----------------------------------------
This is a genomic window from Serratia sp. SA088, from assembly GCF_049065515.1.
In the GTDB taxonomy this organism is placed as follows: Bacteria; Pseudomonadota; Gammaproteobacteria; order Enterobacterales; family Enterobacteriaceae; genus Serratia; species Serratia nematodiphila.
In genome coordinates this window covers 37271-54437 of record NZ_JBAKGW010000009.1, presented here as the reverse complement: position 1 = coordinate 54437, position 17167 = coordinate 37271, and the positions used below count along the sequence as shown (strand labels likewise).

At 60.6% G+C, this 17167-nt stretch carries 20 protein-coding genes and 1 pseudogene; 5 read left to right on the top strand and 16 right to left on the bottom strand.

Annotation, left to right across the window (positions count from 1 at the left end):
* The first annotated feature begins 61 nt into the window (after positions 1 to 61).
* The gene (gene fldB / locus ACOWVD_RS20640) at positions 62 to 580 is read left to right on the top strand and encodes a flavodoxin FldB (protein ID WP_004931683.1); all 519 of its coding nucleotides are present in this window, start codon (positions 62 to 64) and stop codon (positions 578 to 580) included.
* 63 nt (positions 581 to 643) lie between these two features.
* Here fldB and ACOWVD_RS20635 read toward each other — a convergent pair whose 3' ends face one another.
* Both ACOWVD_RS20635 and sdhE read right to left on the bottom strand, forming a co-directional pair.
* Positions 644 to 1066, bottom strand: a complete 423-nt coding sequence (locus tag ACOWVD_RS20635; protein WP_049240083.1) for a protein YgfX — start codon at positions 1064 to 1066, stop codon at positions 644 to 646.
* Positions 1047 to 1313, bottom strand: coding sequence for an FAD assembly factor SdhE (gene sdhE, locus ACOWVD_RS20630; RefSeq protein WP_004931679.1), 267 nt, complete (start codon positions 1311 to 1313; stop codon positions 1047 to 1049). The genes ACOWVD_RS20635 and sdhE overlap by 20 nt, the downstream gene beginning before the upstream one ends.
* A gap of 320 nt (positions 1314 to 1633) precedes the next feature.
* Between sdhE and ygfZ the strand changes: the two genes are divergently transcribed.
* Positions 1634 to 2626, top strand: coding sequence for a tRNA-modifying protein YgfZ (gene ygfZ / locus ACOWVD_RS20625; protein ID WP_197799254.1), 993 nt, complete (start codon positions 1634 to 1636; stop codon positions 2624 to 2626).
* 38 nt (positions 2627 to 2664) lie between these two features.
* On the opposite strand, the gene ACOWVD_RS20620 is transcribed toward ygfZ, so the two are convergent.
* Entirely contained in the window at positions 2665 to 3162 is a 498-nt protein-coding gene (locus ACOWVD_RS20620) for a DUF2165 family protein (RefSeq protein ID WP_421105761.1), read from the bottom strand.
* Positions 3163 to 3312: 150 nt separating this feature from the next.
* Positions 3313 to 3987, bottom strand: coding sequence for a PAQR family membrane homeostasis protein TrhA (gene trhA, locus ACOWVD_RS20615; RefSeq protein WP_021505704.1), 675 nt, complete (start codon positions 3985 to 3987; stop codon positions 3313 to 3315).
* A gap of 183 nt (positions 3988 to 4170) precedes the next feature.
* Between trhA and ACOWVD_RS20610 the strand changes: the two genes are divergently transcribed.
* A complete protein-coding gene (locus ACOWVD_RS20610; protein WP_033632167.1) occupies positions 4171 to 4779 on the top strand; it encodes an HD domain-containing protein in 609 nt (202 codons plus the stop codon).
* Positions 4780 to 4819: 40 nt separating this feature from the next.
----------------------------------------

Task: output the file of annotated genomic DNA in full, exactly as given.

This is a genomic window from Serratia sp. SA088, from assembly GCF_049065515.1.
In the GTDB taxonomy this organism is placed as follows: Bacteria; Pseudomonadota; Gammaproteobacteria; order Enterobacterales; family Enterobacteriaceae; genus Serratia; species Serratia nematodiphila.
In genome coordinates this window covers 37271-54437 of record NZ_JBAKGW010000009.1, presented here as the reverse complement: position 1 = coordinate 54437, position 17167 = coordinate 37271, and the positions used below count along the sequence as shown (strand labels likewise).

At 60.6% G+C, this 17167-nt stretch carries 20 protein-coding genes and 1 pseudogene; 5 read left to right on the top strand and 16 right to left on the bottom strand.

Annotation, left to right across the window (positions count from 1 at the left end):
* The first annotated feature begins 61 nt into the window (after positions 1 to 61).
* The gene (gene fldB / locus ACOWVD_RS20640) at positions 62 to 580 is read left to right on the top strand and encodes a flavodoxin FldB (protein ID WP_004931683.1); all 519 of its coding nucleotides are present in this window, start codon (positions 62 to 64) and stop codon (positions 578 to 580) included.
* 63 nt (positions 581 to 643) lie between these two features.
* Here fldB and ACOWVD_RS20635 read toward each other — a convergent pair whose 3' ends face one another.
* Both ACOWVD_RS20635 and sdhE read right to left on the bottom strand, forming a co-directional pair.
* Positions 644 to 1066, bottom strand: a complete 423-nt coding sequence (locus tag ACOWVD_RS20635; protein WP_049240083.1) for a protein YgfX — start codon at positions 1064 to 1066, stop codon at positions 644 to 646.
* Positions 1047 to 1313, bottom strand: coding sequence for an FAD assembly factor SdhE (gene sdhE, locus ACOWVD_RS20630; RefSeq protein WP_004931679.1), 267 nt, complete (start codon positions 1311 to 1313; stop codon positions 1047 to 1049). The genes ACOWVD_RS20635 and sdhE overlap by 20 nt, the downstream gene beginning before the upstream one ends.
* A gap of 320 nt (positions 1314 to 1633) precedes the next feature.
* Between sdhE and ygfZ the strand changes: the two genes are divergently transcribed.
* Positions 1634 to 2626, top strand: coding sequence for a tRNA-modifying protein YgfZ (gene ygfZ / locus ACOWVD_RS20625; protein ID WP_197799254.1), 993 nt, complete (start codon positions 1634 to 1636; stop codon positions 2624 to 2626).
* 38 nt (positions 2627 to 2664) lie between these two features.
* On the opposite strand, the gene ACOWVD_RS20620 is transcribed toward ygfZ, so the two are convergent.
* Entirely contained in the window at positions 2665 to 3162 is a 498-nt protein-coding gene (locus ACOWVD_RS20620) for a DUF2165 family protein (RefSeq protein ID WP_421105761.1), read from the bottom strand.
* Positions 3163 to 3312: 150 nt separating this feature from the next.
* Positions 3313 to 3987, bottom strand: coding sequence for a PAQR family membrane homeostasis protein TrhA (gene trhA, locus ACOWVD_RS20615; RefSeq protein WP_021505704.1), 675 nt, complete (start codon positions 3985 to 3987; stop codon positions 3313 to 3315).
* A gap of 183 nt (positions 3988 to 4170) precedes the next feature.
* Between trhA and ACOWVD_RS20610 the strand changes: the two genes are divergently transcribed.
* A complete protein-coding gene (locus ACOWVD_RS20610; protein WP_033632167.1) occupies positions 4171 to 4779 on the top strand; it encodes an HD domain-containing protein in 609 nt (202 codons plus the stop codon).
* Positions 4780 to 4819: 40 nt separating this feature from the next.